Wednesday, February 23, 2011

The Lost Madonna by Jane Stevens

Raphael's 1508 Esterhazy Madonna, ABCGALLERY 
In the Museum of Fine Arts in Budapest, Hungary, there hangs an unfinished masterpiece. It is considered the jewel of the collection: Raphael’s 1508 Esterhazy Madonna, named after the Hungarian prince who sold it to the state in 1872.

Although incomplete, it is an extremely valuable painting-- because of the greatness of the artist and the rare insights into Raphael’s compositional skills. According to experts it is a mature composition of an accomplished master, capable of realizing his aims completely. In it we can view Raphael’s work in progress, especially when compared with an earlier version, The Madonna of the Meadow, in Vienna’s Museum of Art History.

But in November 1983 Budapest’s small-scale masterpiece took some unexpected detours. It was among seven Italian masterpieces stolen. Although the lost treasure included another Raphael, a Tintoretto, a Giorgioni, and two Tiepolos, the Esterhazy Madonna was considered the brightest star in that constellation.

Three weeks later the ornamental inner mounting of the Madonna’s frame and its stretcher were discovered in a jute bag in the Danube River. After an anonymous tip in January 1984 Interpol recovered the Madonna and five of the paintings in a suitcase, dropped in the garden of a Greek monastery 100 miles west of Athens, Greece. The museum’s curator personally traveled to Athens to retrieve the cache and restore the paintings to their rightful place.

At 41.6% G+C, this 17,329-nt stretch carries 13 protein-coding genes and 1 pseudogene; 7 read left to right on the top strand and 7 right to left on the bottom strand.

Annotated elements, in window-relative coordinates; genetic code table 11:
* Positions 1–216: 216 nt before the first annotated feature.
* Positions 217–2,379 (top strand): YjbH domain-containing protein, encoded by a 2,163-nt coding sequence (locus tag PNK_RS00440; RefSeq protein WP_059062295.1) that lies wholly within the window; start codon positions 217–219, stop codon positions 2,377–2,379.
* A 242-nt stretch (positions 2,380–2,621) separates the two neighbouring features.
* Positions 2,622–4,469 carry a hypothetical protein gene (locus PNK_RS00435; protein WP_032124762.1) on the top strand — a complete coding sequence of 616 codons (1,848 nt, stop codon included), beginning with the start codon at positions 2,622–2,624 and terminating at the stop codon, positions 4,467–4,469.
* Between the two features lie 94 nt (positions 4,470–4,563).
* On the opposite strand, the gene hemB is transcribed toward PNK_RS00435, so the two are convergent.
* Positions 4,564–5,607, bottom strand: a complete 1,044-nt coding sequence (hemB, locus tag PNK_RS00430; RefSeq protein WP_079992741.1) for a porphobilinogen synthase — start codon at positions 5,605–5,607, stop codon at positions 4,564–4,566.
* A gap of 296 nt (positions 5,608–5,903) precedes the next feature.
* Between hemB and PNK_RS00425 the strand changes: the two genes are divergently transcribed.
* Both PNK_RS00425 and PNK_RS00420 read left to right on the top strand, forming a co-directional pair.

Like this painting my incomplete life has had its share of unexpected detours. Yet in God’s eyes I am still considered 'His workmanship’ (Ephesians 2:10). What a strange concept: to think that I am valuable—not in my own right, but because of the greatness of the master who created me. It reminds me of the saying, 'Please be patient. God is not finished with me yet!’

From childhood I wanted to know and please God, but as a young adult I went my own way and ignored God. I lived only to please myself and felt I had achieved some success in life. I had exciting, well-paid jobs – working first as a court stenographer, then as legal secretary to a Senator, and in the early 1970’s landing a job as an undercover agent for the State of Virginia. I was the first woman in the country to hold that position, which granted me police authority and a gun. However, when my oldest brother died suddenly in a car crash I began questioning the meaning of life. What was my life really for? Was there life after death? What shape should my future take?

By reading the Bible I gradually learned that God has plans and a purpose for my life far better than anything I could have envisioned. The Divine Designer will one day make all things new in Christ Jesus, including me and all my flaws. He loves to redeem and restore his creations, returning them to their rightful place. He gives our lives true perspective and puts us back in the frame. For after all, God is in the restoration business.

Jane Stevens is a missionary and pastor's wife who lives in Budapest, Hungary where she volunteers as a docent at the Fine Arts Museum and gives a class called "The Bible Illuminates Art." She has three grown children and two grandchildren.


  1. Fascinating, Jane! Now that I know you have a blog, I'll bookmark you.

  2. Your comment brought beauty and light to my day.
    In it you express the meditation of your heart. What a privilege for us.
    Thank you Jane!
    Elisabeth van Eyken Zeiler

  3. Beautifully written in such a short space. Thank you, Jane, for sharing your insight. This image will be with me for a long time.
    Laurie Prince

  4. Jane. What a beautiful testimony. I learn more about you all the time. I'm so glad god introduced us because you are such a blessing

  5. I'm so glad I found this, thanks to your husband who linked it on Facebook. I'll be looking for more posts. So well-written and so encouraging.


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